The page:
Resurgent Mayan Identity: Human Rights, Elections, and Popular Organizing in Guatemala

Reprinted from The FUNdamentalist (January 1996)

It was Saturday afternoon in Chichi when we arrived. This was market day where the human activity resembled that of an ant colony. Everyone was busy buying and selling, trading and bargaining. The economic activity of this market economy is radically different from the one that we are used to in the US. It is more of a social event than anything else. Most people who are displaying their wares either made them or grew them. Food clearly dominates the items for sale, thus creating a large potluck atmosphere with people eating and sharing all day long. The smells of the comedores and the sight of tipicas bring great pleasure to the senses, senses that are deadened in the standard supermarket of the North, filled with plastic, preservative, and a multitude of products disconnected from their makers. It is in this vibrant, dynamic setting that the new party members brought their message.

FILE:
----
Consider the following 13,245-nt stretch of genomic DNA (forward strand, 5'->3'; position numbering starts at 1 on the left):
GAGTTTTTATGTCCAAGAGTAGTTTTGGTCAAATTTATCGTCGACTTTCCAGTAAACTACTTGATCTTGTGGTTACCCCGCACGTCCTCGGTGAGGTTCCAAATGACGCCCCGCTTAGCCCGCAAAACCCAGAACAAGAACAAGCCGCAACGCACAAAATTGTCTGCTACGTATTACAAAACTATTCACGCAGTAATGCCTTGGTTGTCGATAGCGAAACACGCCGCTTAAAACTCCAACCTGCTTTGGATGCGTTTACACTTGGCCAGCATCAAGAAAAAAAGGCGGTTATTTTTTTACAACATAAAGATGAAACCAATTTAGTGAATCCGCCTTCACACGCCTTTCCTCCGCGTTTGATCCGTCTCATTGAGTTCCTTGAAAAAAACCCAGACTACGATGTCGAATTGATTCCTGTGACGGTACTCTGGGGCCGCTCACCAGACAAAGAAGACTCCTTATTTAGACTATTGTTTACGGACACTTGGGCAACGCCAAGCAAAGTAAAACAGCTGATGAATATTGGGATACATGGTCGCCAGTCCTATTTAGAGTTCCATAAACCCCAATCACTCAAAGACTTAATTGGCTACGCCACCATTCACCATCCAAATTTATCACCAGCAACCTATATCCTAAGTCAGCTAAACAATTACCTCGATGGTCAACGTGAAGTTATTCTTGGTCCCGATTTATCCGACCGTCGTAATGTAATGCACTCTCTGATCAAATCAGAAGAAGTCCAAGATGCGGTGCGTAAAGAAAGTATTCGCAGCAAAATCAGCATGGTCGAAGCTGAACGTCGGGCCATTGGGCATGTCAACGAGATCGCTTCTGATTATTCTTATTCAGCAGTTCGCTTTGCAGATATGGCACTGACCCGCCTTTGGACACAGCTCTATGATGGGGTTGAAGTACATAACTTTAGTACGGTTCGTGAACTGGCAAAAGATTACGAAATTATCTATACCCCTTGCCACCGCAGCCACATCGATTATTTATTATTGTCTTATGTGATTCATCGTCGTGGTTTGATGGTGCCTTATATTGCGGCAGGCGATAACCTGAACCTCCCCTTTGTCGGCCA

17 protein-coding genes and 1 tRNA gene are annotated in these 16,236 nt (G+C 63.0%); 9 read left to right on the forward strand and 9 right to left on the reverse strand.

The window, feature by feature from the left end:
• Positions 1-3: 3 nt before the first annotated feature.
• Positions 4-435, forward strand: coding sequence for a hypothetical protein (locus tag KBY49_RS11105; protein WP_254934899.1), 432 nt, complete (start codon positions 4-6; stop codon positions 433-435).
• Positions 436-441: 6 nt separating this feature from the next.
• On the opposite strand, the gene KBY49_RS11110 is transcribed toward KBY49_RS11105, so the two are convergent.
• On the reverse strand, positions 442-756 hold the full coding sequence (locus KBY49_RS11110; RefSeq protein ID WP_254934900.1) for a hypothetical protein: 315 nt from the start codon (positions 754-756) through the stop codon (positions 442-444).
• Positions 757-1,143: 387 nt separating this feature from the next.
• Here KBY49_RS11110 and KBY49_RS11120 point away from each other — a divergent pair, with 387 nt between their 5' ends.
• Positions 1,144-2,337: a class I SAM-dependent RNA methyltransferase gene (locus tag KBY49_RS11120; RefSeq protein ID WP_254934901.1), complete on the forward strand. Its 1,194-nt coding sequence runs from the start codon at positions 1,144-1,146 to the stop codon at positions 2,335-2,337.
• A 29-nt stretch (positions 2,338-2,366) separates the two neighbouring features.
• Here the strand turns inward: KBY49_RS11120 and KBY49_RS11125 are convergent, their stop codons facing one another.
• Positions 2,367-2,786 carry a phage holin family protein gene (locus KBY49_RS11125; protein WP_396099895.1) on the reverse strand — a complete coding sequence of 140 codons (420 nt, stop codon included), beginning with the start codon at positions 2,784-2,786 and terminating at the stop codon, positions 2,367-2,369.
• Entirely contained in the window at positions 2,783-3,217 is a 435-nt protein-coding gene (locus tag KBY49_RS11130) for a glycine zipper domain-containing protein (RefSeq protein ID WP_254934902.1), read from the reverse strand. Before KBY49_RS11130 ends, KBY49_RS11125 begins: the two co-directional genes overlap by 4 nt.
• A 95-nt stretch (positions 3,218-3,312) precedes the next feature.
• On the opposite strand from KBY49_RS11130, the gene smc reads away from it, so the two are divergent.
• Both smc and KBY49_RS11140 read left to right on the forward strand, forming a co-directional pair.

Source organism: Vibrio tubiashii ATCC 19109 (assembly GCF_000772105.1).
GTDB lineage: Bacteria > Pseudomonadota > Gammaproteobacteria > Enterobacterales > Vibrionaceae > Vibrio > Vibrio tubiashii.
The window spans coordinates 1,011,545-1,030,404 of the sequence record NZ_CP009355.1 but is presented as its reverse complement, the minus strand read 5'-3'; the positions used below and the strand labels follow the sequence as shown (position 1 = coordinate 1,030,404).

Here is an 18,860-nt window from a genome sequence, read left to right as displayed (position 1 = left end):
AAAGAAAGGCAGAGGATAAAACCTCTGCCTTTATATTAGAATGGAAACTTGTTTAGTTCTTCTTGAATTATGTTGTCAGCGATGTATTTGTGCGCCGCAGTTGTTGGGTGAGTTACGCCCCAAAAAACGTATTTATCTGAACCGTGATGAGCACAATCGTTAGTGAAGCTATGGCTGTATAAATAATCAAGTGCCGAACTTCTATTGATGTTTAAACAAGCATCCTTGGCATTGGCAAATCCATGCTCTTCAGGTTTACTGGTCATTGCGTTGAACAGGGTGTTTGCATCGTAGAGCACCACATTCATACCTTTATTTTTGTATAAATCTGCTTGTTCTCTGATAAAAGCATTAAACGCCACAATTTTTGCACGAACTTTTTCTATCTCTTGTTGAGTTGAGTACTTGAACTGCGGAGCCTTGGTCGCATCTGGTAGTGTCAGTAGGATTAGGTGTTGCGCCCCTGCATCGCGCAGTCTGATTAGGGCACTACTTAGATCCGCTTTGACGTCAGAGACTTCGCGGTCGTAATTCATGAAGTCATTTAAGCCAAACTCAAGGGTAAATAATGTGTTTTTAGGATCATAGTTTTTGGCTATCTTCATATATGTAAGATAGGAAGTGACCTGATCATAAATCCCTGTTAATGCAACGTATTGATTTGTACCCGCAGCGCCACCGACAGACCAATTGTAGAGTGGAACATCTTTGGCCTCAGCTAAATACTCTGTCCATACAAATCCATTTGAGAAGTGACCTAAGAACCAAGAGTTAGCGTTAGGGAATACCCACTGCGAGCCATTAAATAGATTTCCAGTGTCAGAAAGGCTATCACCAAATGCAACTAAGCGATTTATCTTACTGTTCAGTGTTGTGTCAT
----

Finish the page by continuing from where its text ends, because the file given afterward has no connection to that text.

We arrived accompanying members of the newly formed political party Frente Democratico Nueva Guatemala. We were invited to accompany them since the majority of candidates are popular movement organizers who have been on the death squad lists for years and because the government has labeled them an extension of the armed resistance movement. This is a standard tactic used by repressive governments against new parties that advocate anything other than business as usual. This discrediting label did not seem to take effect here in Chichi. The people swamped the pickup truck we were riding in, all extending a hand out to get the literature that was being passed out. Within 30 minutes the flyers and calendars that were being distributed were gone. At first we thought that this was an aberration. Maybe people were taking flyers because it was free or because literature was hard to come by in these rural communities. Our speculations were quickly dismissed when two other party groups arrived passing out their respective flyers. People did not swarm their trucks nor struggle to grab the paper with outstretched hands. While we watched these parties flounder on the street, Maria, a Mayan woman with the Frente, began to speak over a loudspeaker.